"4:1 So king Solomon was king over all Israel." (1 Kings 4:1 KJV)
Solomon's God-given "wisdom and understanding" made him a world-respected source of teaching in many things i.e. "there came of all people to hear the wisdom of Solomon, from all kings of the earth, which had heard of his wisdom." In the time of Solomon, Jerusalem became not only a military, political and economic capital, but an intellectual capital as well. During that time, Jerusalem had it all.
"4:29 And God gave Solomon wisdom and understanding exceeding much, and largeness of heart, even as the sand that is on the sea shore. 4:30 And Solomon's wisdom excelled the wisdom of all the children of the east country, and all the wisdom of Egypt. 4:31 For he was wiser than all men; than Ethan the Ezrahite, and Heman, and Chalcol, and Darda, the sons of Mahol: and his fame was in all nations round about. 4:32 And he spake three thousand proverbs: and his songs were a thousand and five. 4:33 And he spake of trees, from the cedar tree that is in Lebanon even unto the hyssop that springeth out of the wall: he spake also of beasts, and of fowl, and of creeping things, and of fishes. 4:34 And there came of all people to hear the wisdom of Solomon, from all kings of the earth, which had heard of his wisdom." (1 Kings 4:29-34 KJV)
As we will cover in detail in a subsequent study in this series, Solomon was given to construct the Temple of the LORD that his father David had made the preparations for (see A History Of Jerusalem: The City Of David).
"6:1 And it came to pass in the four hundred and eightieth year after the children of Israel were come out of the land of Egypt, in the fourth year of Solomon's reign over Israel, in the month Zif, which is the second month, that he began to build the house of the LORD." (1 Kings 6:1 KJV)
By that time, Solomon should have become strong enough to no longer be influenced by the vanity and idolatry of other people. He wasn't. Notice that he spent only seven years building the Temple of the LORD, but thirteen years for a palace for himself and the Pharaoh's daughter.
"7:1 But Solomon was building his own house thirteen years, and he finished all his house." (1 Kings 7:1 KJV)
During the reign of Solomon, Jerusalem had become the economic center of the known world. Economic power is one matter, but gross personal opulence and extravagance became Solomon's wasteful and vain way e.g. pure gold cups and an ivory throne. Solomon still had his great wisdom, but his opportunity to start using it in a wise way was running out.
"10:14 Now the weight of gold that came to Solomon in one year was six hundred threescore and six talents of gold, 10:15 Beside that he had of the merchantmen, and of the traffic of the spice merchants, and of all the kings of Arabia, and of the governors of the country.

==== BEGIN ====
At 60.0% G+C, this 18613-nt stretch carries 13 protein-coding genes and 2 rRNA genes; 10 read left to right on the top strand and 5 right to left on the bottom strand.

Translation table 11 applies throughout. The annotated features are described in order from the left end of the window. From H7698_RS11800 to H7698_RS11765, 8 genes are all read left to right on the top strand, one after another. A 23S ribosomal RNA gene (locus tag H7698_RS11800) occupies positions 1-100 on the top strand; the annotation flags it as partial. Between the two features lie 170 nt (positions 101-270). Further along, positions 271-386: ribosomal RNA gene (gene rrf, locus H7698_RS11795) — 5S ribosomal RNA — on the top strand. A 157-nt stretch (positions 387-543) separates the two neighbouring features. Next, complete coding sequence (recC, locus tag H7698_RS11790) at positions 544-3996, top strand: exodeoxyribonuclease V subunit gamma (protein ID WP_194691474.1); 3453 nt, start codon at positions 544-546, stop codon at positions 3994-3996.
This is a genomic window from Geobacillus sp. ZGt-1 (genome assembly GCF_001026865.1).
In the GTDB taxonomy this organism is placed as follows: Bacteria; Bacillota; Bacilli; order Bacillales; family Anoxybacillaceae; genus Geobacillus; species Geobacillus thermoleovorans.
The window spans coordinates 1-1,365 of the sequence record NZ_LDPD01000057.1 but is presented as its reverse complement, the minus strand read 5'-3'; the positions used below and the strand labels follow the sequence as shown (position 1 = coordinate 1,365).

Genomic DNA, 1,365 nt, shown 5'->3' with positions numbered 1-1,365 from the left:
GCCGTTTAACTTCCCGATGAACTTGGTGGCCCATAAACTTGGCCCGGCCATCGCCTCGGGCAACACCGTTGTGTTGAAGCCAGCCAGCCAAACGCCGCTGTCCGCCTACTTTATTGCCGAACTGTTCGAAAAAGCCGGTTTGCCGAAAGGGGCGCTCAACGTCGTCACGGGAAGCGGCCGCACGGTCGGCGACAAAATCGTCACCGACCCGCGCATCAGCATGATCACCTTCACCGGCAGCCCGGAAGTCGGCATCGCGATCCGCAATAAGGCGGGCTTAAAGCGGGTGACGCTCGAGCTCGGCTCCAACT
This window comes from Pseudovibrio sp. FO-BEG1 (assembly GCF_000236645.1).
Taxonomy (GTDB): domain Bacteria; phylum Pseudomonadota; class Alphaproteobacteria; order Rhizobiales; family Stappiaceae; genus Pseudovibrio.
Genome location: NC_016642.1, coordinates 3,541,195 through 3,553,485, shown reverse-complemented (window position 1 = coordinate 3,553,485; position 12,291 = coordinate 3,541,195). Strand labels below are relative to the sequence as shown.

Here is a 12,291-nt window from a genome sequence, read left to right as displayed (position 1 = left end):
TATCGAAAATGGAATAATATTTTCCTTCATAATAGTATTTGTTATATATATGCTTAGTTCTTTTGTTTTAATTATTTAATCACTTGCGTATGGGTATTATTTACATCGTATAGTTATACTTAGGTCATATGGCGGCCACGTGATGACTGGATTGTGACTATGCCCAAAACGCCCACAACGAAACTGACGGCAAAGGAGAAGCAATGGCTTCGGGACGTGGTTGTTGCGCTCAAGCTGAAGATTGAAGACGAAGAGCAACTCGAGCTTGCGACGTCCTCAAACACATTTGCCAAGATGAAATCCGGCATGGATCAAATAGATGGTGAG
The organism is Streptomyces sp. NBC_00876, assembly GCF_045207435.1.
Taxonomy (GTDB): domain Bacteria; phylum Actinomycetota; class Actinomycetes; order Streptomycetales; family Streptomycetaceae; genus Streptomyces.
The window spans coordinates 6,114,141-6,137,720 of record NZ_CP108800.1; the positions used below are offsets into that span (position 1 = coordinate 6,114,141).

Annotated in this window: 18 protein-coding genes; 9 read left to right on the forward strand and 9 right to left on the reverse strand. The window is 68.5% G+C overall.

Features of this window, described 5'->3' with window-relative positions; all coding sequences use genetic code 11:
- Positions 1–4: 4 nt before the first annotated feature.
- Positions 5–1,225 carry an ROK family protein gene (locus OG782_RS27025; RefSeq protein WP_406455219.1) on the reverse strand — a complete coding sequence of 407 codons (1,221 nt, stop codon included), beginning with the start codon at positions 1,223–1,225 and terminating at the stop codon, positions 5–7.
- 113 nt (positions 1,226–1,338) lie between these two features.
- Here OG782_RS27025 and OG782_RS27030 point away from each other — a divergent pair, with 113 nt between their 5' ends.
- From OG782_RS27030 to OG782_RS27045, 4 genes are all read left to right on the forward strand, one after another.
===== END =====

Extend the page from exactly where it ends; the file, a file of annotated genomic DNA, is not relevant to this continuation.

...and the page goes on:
The famous visit of the Queen of Sheba (see that Fact Finder question below) occurred at the peak of his reign.
"10:1 And when the queen of Sheba heard of the fame of Solomon concerning the name of the LORD, she came to prove him with hard questions. 10:2 And she came to Jerusalem with a very great train, with camels that bare spices, and very much gold, and precious stones: and when she was come to Solomon, she communed with him of all that was in her heart. 10:3 And Solomon told her all her questions: there was not any thing hid from the king, which he told her not. 10:4 And when the queen of Sheba had seen all Solomon's wisdom, and the house that he had built, 10:5 And the meat of his table, and the sitting of his servants, and the attendance of his ministers, and their apparel, and his cupbearers, and his ascent by which he went up unto the house of the LORD; there was no more spirit in her.
Solomon began his reign as an idol worshipper with an unbeliever wife; his reign ended in the same way, multiplied by a thousand. The patience of the LORD expired. The Israelite Empire would not only be deflated, but the kingdom of Israel itself would be divided into two kingdoms (see Rehoboam's Answer).
"11:1 But king Solomon loved many strange women, together with the daughter of Pharaoh, women of the Moabites, Ammonites, Edomites, Zidonians, and Hittites; 11:2 Of the nations concerning which the LORD said unto the children of Israel, Ye shall not go in to them, neither shall they come in unto you: for surely they will turn away your heart after their gods: Solomon clave unto these in love. 11:3 And he had seven hundred wives, princesses, and three hundred concubines: and his wives turned away his heart. 11:4 For it came to pass, when Solomon was old, that his wives turned away his heart after other gods: and his heart was not perfect with the LORD his God, as was the heart of David his father. 11:5 For Solomon went after Ashtoreth the goddess of the Zidonians, and after Milcom the abomination of the Ammonites. 11:6 And Solomon did evil in the sight of the LORD, and went not fully after the LORD, as did David his father.